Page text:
4 Twisted Knee - Looks unstable buts its not really

This is a tricky one, but i actually find myself using it more and more. Its easier to use with longer lenses (i kind of regret using the 50mm as the lens on my camera but what can u do about it). In this position i lean my weight forward on my most frontal elbow that is leaning on my leg that is pushing back, sort of locking everything together. You can either have the back foot in the position as shown or flat on the ground. I find this way more comfortable. Tightening your muscles before the shot is taken makes everything a bit more stable in my opinion, so try that out. Don't forget to hold your breath.

5. Laying down - flat on the ground

No doubt that this the position that you will be the holding the steadiest shot because your whole body is laying on the ground. Works great, really nice. But be aware that your clothes can get dirty depending on the ground surface. I was taking these shots at home, but i often wear dark clothes when photographing just for the fact that i can lay down on the ground and not get dirty. There are two alternatives to this position, and the only difference is the hand that your leaning the lens on, either you lay it flat on the ground or you place it in a "punching" position, depends on how much height you need. But laying it flat is going to give you more stability.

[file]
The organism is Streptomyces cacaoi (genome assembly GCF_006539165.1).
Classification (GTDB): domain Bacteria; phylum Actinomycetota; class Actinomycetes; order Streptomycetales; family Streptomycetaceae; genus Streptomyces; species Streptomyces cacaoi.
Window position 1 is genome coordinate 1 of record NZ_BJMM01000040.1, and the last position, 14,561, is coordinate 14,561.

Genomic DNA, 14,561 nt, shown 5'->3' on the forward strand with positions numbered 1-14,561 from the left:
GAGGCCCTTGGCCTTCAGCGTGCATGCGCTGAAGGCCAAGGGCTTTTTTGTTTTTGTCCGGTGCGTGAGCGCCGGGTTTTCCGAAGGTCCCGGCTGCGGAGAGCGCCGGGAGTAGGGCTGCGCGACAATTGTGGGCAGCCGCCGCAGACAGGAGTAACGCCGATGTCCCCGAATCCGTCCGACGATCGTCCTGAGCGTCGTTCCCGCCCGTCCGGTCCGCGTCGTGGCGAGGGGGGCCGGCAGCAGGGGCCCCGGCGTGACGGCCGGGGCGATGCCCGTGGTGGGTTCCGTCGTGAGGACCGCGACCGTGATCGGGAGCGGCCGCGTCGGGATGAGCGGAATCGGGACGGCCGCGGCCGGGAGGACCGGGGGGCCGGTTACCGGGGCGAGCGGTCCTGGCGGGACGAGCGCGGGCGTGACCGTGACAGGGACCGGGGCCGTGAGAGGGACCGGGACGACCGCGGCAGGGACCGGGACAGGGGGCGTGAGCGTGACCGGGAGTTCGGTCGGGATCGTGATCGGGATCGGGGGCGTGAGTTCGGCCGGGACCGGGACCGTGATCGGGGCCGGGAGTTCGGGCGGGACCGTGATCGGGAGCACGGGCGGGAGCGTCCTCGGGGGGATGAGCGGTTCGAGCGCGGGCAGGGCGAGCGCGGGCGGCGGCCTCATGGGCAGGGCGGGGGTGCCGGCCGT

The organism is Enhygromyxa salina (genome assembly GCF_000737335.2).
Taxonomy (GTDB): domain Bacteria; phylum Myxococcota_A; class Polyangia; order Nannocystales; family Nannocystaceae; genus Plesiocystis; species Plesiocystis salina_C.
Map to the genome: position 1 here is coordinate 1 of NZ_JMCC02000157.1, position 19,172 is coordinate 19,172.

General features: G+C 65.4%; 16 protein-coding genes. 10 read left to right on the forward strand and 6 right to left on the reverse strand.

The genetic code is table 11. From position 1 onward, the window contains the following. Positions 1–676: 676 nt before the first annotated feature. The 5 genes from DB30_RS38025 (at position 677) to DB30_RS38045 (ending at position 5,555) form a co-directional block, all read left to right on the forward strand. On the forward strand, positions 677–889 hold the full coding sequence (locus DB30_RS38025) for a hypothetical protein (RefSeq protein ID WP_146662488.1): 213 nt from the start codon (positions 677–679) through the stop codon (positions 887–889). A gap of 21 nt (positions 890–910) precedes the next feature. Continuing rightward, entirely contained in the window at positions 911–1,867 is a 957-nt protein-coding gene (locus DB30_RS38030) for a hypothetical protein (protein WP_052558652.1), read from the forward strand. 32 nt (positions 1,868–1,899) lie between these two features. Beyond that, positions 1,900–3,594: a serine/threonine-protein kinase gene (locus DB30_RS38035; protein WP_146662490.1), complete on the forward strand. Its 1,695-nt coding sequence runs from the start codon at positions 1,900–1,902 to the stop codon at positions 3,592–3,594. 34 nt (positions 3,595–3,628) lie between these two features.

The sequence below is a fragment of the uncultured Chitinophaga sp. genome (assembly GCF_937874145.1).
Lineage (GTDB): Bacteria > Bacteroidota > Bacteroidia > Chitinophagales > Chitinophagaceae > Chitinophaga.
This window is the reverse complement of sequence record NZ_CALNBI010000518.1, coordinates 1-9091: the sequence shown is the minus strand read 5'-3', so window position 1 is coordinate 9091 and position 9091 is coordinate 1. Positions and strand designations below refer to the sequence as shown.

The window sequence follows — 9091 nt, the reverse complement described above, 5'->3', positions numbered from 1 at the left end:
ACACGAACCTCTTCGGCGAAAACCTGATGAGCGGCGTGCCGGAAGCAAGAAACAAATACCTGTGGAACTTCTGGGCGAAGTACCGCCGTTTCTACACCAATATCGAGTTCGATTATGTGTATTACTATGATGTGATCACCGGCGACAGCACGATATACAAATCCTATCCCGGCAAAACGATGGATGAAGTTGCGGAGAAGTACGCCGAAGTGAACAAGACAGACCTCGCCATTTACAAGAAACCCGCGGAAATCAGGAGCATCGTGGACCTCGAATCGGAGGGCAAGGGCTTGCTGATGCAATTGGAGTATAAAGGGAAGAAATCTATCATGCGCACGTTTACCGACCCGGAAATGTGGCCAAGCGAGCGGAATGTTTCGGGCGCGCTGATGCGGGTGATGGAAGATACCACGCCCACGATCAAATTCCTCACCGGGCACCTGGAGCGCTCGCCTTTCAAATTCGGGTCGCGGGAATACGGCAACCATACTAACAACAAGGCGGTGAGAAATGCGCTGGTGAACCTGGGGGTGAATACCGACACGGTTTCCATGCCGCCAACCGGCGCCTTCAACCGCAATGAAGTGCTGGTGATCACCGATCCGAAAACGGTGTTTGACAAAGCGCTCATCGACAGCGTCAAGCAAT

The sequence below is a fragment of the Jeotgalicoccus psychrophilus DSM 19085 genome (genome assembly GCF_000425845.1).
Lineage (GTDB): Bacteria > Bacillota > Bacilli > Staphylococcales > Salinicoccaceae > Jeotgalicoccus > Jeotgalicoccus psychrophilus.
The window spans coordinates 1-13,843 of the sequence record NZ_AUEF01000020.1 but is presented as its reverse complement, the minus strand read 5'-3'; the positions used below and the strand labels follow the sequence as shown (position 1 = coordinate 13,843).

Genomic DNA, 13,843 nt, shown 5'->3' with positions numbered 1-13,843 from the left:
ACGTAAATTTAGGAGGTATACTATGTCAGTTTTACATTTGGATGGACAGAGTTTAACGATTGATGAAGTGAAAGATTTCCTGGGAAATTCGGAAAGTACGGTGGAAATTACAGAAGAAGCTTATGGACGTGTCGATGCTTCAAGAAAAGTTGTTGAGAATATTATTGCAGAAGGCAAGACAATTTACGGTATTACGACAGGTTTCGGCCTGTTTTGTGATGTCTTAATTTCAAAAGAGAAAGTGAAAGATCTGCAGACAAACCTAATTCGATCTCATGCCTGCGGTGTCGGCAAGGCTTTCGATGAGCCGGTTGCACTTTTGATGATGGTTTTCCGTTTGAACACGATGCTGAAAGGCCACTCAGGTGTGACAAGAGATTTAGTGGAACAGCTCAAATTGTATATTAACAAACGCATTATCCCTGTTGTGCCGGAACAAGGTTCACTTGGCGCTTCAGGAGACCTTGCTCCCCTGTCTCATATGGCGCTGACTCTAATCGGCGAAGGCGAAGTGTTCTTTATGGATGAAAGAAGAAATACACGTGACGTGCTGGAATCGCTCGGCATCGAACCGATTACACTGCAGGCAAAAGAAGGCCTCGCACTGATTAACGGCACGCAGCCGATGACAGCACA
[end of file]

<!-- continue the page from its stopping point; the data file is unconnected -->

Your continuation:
6. The spiderweb - Comfortable.

This is pretty much where you create a human tripod. Spread your legs as in the shot and lean each shoulder on the knee/leg this works great to even out all the force so to speak. And lean a bit forward tends to help. I like this position and i use it when i want the "lower" angle shot.

7. From the hip - nice and easy

I press the camera against one of my hip hones with both of my hands and see how things turn out. This can get you some pretty good shots because you can't really tell what you will get in frame. But i have a pretty good idea of what i will get in frame if i m shooting at 18 for example. Lean a bit forward and push the camera into your body. This position works great for getting those "surprise" shots where people don't really think your taking a picture untill its too late.